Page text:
Context plays a key role in impulsive adverse behaviors such as fights, suicide attempts, binge-drinking, and smoking lapse. Several contexts dissuade such behaviors, but some may trigger adverse impulsive behaviors. We define these latter contexts as 'opportunity' contexts, as their passive detection from sensors can be used to deliver context-sensitive interventions. In this paper, we define the general concept of 'opportunity' contexts and apply it to the case of smoking cessation. We operationalize the smoking 'opportunity' context, using self-reported smoking allowance and cigarette availability. We show its clinical utility by establishing its association with smoking occurrences using Granger causality. Next, we mine several informative features from GPS traces, including the novel location context of smoking spots, to develop the SmokingOpp model for automatically detecting the smoking 'opportunity' context. Finally, we train and evaluate the SmokingOpp model using 15 million GPS points and 3,432 self-reports from 90 newly abstinent smokers in a smoking cessation study.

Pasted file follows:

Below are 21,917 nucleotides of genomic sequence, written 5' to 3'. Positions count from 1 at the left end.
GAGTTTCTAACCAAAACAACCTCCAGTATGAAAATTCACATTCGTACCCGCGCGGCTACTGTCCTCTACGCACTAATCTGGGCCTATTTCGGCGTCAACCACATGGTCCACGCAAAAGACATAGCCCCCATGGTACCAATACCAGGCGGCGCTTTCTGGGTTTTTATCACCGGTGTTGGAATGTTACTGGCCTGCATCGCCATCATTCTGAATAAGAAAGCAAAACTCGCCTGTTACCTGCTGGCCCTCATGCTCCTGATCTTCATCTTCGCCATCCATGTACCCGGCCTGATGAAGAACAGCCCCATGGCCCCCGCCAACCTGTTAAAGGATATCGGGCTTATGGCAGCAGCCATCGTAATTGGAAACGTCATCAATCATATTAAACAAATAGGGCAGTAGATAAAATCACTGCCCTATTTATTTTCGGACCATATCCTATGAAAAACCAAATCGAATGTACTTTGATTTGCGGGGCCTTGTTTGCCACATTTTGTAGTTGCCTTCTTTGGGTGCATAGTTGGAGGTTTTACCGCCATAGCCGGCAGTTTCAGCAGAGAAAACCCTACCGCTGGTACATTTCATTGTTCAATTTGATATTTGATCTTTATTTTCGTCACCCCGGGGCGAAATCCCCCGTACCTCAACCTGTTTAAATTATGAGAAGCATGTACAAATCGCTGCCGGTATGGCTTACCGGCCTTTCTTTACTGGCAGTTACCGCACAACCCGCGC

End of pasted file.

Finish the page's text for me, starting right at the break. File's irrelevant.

Keywords: Context; GPS traces; Intervention; Mobile Health; Smoking Cessation.